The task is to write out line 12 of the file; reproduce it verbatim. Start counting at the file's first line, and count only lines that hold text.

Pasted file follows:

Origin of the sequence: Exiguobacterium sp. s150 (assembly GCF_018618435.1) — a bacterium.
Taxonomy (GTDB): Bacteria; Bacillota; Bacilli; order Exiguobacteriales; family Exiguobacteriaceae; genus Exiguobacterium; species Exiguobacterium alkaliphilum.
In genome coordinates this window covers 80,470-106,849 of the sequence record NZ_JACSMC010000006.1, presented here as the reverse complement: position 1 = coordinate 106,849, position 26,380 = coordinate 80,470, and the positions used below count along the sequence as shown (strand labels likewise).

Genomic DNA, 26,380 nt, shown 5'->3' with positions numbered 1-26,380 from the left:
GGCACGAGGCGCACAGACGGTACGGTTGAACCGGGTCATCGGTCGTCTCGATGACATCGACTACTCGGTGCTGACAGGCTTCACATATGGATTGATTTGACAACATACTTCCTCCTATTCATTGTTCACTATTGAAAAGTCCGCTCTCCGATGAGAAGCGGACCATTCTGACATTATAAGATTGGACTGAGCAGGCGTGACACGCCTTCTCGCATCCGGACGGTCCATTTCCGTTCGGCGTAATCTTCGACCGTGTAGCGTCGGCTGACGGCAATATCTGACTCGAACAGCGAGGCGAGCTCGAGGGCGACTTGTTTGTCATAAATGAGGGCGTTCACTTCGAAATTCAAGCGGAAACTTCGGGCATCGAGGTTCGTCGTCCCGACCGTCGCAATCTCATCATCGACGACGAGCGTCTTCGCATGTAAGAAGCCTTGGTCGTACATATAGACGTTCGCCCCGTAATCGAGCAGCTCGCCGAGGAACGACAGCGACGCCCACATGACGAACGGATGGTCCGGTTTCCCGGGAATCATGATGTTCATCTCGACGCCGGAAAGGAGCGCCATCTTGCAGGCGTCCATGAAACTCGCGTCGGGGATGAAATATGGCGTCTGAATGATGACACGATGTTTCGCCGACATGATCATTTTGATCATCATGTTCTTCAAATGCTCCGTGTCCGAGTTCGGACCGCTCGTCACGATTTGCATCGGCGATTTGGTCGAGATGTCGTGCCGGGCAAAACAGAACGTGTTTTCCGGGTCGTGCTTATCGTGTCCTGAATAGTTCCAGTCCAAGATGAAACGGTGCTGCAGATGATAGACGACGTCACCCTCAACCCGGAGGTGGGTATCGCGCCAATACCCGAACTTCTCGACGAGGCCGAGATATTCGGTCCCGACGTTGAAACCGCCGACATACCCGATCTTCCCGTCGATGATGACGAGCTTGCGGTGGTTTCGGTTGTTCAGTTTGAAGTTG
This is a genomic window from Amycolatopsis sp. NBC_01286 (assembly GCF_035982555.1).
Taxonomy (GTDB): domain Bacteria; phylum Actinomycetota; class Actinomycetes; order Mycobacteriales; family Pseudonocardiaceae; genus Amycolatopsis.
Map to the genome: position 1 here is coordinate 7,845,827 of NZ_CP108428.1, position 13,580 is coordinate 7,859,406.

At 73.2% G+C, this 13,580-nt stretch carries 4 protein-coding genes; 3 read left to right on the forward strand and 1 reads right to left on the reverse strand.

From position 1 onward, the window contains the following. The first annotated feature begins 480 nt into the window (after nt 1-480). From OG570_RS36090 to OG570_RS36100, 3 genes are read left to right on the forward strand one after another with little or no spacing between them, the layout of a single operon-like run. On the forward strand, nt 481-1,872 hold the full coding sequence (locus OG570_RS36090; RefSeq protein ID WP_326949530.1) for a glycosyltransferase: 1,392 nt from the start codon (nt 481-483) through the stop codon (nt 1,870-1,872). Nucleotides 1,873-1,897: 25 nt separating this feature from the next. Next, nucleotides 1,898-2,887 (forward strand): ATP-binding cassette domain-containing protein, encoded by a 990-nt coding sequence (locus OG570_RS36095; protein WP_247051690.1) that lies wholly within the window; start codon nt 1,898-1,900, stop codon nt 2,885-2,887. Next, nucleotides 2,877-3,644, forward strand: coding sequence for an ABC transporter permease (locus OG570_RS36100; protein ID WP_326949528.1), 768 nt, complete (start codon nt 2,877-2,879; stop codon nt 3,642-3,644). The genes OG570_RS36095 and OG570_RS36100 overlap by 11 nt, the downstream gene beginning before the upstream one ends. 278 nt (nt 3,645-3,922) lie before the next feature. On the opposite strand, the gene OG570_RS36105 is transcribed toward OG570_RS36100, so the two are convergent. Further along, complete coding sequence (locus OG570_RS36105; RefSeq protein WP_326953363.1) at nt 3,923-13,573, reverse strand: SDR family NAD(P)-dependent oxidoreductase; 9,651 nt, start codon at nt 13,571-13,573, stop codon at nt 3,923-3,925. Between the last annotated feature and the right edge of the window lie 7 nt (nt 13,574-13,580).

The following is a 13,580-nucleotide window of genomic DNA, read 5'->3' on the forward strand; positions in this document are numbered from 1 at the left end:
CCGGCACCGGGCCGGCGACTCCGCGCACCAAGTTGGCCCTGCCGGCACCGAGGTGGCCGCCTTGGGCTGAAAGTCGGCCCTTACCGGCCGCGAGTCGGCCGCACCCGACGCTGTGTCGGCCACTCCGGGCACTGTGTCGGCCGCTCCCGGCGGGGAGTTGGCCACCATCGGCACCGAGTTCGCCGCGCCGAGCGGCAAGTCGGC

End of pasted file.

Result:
CCGGCACCGGGCCGGCGACTCCGCGCACCAAGTTGGCCCTGCCGGCACCGAGGTGGCCGCCTTGGGCTGAAAGTCGGCCCTTACCGGCCGCGAGTCGGCCGCACCCGACGCTGTGTCGGCCACTCCGGGCACTGTGTCGGCCGCTCCCGGCGGGGAGTTGGCCACCATCGGCACCGAGTTCGCCGCGCCGAGCGGCAAGTCGGC